In my last blog post in the series “API Terminology Explained”, I introduced the order model.
In this blog post, I will continue with the order report model. Understanding the order report model together with the order model allows you to trigger actions on the partner-side based on order item state transitions and to implement a working order API client.
Understanding the Order Report Model
In our terminology, an order report contains a list of all fulfillment state modifications on order items from time x to time y that belong to a specific partner. Thus, the fulfillment state change information from the order report together with the fulfillment states and the state transitions explained for the order resources in our developer wiki can be used to trigger actions based on fulfillment state transitions on the partner-side, such as sending a shipping confirmation e-mail to the partner’s customer. An order report has right now the following characteristics:
- Core Data: Each order report has a state, i.e. ACTIVATED or DELETED, and a created and modified date.
- Order Item Modifications: Each order report contains a list of order item modifications. An order item modification denotes the modification of the fulfillment state of an order’s order item. It therefore contains a link to the actual order and order item. It also contains the new fulfillment state, e.g. CREATED, ACCEPTED or SHIPPED, and a modified date.
- Correlation: In case the partner provided correlation information on order creation, the order item modifications will contain the same correlation information. They allow the partner to easily connect the fulfillment state modifications on the order items on the Spreadshirt platform with order items of his e-commerce or ERP system.
Retrieving Order Reports
The order reports generated for a partner, such as partner 1102730, can in general be received by conducting a HTTP GET call on the order reports resource http://api.spreadshirt.net/api/v1/orderReports?query=+partnerId:(1102730) +state:(ACTIVATED). A single order report can be fetched, by conducting a HTTP GET call on an order report resource, such as http://api.spreadshirt.net/api/v1/orderReports/123. The order report resources are described in detail in our developer wiki. A sample order report XML would look as follows:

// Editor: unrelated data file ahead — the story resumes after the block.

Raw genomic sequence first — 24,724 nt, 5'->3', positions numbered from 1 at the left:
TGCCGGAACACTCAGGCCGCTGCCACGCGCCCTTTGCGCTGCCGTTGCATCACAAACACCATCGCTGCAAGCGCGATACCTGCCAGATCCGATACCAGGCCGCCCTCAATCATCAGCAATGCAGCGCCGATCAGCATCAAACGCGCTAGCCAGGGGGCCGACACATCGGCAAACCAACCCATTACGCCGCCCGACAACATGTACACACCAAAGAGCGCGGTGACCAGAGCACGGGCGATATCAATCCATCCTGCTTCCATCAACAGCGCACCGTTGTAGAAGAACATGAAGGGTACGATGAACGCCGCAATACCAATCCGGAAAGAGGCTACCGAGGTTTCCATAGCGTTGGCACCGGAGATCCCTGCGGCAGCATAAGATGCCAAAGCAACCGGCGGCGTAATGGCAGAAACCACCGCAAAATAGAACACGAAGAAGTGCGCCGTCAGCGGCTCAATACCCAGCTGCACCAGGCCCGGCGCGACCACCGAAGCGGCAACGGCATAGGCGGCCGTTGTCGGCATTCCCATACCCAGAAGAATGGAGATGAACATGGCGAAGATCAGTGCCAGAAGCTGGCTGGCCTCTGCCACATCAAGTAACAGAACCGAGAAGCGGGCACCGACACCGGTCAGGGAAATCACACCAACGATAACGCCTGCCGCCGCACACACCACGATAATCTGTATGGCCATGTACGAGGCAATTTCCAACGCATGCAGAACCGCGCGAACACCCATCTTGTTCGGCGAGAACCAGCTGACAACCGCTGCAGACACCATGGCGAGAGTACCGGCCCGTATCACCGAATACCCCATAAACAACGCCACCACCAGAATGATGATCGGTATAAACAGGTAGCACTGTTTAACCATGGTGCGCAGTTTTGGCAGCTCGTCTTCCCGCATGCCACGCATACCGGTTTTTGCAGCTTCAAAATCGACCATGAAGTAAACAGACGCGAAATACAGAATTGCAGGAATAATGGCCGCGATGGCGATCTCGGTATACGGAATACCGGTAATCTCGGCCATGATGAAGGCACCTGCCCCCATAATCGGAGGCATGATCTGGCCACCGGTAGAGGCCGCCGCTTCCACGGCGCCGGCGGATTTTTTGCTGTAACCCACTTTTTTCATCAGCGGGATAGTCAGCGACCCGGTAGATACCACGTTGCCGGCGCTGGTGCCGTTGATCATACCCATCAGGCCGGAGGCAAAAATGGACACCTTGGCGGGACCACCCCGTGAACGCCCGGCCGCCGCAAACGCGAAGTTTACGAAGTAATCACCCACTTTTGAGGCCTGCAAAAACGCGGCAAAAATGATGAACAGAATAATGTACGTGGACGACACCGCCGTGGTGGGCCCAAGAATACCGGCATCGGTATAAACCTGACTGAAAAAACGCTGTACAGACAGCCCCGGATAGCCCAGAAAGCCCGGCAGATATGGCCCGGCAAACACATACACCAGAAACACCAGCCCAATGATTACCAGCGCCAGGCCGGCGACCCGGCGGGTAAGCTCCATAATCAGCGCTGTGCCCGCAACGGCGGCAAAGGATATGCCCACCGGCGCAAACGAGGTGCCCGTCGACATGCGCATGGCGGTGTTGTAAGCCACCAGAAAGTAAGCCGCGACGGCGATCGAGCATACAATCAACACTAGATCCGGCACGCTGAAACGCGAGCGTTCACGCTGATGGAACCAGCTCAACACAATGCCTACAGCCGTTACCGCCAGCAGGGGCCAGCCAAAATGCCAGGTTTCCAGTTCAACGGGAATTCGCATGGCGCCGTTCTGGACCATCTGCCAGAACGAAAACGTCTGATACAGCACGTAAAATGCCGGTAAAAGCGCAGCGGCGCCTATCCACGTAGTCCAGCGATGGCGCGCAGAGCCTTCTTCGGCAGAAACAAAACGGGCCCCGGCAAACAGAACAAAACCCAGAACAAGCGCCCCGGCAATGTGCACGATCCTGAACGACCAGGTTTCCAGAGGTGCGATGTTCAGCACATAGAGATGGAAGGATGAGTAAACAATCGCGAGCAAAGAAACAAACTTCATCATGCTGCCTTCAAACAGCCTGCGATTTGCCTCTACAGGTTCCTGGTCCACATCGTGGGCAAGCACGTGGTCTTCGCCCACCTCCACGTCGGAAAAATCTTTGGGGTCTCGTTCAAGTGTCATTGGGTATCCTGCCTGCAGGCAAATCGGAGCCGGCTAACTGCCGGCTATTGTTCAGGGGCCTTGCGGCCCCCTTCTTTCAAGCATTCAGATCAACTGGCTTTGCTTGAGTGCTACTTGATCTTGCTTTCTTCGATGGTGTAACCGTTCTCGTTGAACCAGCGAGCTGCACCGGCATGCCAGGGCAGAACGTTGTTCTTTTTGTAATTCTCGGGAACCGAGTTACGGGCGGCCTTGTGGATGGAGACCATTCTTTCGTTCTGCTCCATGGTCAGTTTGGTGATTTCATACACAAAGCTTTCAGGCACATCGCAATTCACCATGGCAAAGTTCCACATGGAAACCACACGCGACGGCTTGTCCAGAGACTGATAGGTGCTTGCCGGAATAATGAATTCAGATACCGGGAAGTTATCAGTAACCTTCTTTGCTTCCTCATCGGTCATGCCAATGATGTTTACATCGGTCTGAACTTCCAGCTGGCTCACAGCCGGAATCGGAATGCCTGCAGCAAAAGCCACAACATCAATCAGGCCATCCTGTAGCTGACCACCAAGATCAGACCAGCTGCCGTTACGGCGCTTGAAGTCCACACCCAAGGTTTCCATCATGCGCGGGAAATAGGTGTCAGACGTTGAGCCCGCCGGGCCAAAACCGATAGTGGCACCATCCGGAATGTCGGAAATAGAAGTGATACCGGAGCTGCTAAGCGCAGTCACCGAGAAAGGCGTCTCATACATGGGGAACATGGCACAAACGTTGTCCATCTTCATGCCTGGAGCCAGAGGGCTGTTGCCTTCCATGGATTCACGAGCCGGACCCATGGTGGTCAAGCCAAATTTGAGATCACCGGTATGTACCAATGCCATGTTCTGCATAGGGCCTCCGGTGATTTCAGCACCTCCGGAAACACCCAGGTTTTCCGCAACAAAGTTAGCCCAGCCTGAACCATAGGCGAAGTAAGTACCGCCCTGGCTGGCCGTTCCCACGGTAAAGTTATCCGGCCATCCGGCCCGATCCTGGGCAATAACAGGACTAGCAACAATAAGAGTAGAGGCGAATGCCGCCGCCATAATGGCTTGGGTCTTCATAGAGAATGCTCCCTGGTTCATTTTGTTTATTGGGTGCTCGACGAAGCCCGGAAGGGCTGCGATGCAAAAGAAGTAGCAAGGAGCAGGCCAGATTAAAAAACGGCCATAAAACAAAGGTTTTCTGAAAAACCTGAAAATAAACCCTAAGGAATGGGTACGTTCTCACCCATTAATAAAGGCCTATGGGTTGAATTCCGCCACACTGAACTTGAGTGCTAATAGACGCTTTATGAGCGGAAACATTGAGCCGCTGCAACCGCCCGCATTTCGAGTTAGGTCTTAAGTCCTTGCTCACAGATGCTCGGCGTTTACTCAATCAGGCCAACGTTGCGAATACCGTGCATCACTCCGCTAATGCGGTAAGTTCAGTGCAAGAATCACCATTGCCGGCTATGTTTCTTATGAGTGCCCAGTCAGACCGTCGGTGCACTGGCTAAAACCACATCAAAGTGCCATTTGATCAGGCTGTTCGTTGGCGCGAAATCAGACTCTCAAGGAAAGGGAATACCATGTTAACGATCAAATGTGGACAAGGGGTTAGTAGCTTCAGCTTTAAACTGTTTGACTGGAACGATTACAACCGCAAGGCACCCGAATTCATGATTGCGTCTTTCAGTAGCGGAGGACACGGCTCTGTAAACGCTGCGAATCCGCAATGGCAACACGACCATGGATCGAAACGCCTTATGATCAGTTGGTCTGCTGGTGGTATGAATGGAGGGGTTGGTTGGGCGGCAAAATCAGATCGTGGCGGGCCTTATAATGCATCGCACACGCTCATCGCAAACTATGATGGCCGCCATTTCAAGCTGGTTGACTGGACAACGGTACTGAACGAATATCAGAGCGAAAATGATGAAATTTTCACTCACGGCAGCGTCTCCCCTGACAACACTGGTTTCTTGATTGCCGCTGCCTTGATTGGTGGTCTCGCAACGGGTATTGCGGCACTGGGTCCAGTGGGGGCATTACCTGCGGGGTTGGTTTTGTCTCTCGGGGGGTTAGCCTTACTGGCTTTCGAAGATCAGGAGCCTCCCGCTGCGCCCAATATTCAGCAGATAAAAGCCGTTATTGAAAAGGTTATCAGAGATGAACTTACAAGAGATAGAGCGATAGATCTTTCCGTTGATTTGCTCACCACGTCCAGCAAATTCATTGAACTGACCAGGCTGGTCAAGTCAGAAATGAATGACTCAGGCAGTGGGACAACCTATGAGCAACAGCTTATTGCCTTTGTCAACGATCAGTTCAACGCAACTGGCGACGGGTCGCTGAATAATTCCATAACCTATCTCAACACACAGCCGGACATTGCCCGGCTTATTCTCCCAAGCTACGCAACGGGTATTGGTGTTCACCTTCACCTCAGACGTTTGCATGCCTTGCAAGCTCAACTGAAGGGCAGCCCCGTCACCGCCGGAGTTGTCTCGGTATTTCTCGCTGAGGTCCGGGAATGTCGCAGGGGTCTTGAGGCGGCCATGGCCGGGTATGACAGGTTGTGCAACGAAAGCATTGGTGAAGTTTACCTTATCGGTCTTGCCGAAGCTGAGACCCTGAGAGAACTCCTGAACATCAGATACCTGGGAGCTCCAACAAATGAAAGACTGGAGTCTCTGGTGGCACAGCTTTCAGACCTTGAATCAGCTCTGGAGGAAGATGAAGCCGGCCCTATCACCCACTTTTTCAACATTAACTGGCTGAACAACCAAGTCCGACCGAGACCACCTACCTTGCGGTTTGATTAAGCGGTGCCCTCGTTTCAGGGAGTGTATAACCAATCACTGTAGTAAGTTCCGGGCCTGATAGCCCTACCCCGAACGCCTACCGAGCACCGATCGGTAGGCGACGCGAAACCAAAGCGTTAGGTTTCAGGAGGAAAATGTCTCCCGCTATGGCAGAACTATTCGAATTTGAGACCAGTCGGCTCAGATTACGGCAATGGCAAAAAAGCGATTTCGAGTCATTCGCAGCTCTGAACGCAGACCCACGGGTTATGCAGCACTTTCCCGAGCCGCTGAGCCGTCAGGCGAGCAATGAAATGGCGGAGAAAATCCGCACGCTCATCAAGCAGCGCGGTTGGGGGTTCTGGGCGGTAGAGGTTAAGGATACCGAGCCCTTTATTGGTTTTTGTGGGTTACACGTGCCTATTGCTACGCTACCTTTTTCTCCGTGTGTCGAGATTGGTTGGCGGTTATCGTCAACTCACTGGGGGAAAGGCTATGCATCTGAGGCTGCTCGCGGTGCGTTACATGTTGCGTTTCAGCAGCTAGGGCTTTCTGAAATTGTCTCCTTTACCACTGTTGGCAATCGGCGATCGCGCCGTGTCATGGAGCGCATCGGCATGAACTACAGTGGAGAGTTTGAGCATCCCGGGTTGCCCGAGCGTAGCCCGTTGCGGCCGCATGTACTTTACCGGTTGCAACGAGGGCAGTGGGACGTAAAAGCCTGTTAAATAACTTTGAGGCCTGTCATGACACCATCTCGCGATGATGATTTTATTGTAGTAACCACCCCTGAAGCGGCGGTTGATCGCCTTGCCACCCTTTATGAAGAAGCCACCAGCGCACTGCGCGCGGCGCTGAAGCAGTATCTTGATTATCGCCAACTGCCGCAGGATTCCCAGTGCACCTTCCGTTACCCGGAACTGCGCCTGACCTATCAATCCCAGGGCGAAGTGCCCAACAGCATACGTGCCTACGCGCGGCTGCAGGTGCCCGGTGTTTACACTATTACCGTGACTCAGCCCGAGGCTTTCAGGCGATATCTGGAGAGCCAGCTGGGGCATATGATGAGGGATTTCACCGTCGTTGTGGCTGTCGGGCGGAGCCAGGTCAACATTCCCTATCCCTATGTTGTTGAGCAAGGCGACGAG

Continue reading “The Order Report Model (API Terminology Explained #15)”
In my last blog post in the series “API Terminology Explained”, I told you about our shipping type model.
In this blog post, I will introduce the order model. Understanding the order model allows you to retrieve and create orders on the Spreadshirt platform using Spreadshirt API v1.
Understanding the Order Model
In our terminology, an order contains a set of abstract order items that link concrete order item elements. Right now, two concrete order item elements are supported: Spreadshirt product and article.
A typical order, e.g. an order with two products, is illustrated in the picture above. An order has right now the following characteristics:
- Core Data: Each order has a shop assigned that represents the shop the products or articles are ordered for. It also has two attributes created and modified, that tell you when the order was created and when it was last modified.
- Order Items: An order can have one or more order items. An order item represents an abstract item added to the order. Each order item has a description, a quantity, a price, a shop and a concrete order item element.
The concrete order item element has a type attribute, which can right now be set to the supported types sprd:article or sprd:product, and a xlink:href attribute which links the actual product or article that is available via the API. Depending on the type, one can set type specific element properties. In case of Spreadshirt article and product, these properties are size and appearance.
Please note that price and description are taken from the item linked by the order item element. Quantity is always a value greater equal 1.
You can only add products or articles to an order, if they are available in the desired size and appearance (see product’s product type stock states). Some products do not allow to change the default color (freeColorSelection = false) and thus can not be added to the order in a different appearance than the configured one.
An order item also has two attributes created and modified that tell you when the order item was created and when it was last modified.
It can also have a baseOrderItem attribute that tell you which order item is the predecessor order item of the current one. This can happen for example if a customer sends an ordered item back to Spreadshirt and we ship it again to the customer.
- Payment: The payment block allows to provide the necessary payment information for the order. Right now, we only support EXTERNAL_FULFILLMENT as payment type, which means that the partner orders products or articles for his customers on his account and has either made a prepayment at the beginning of a month that he can use, or he gets an invoice from Spreadshirt for all ordered products or articles at the end of the month for example. In this case, we assume that the partner operates his own checkout and that he collects the money from his customers.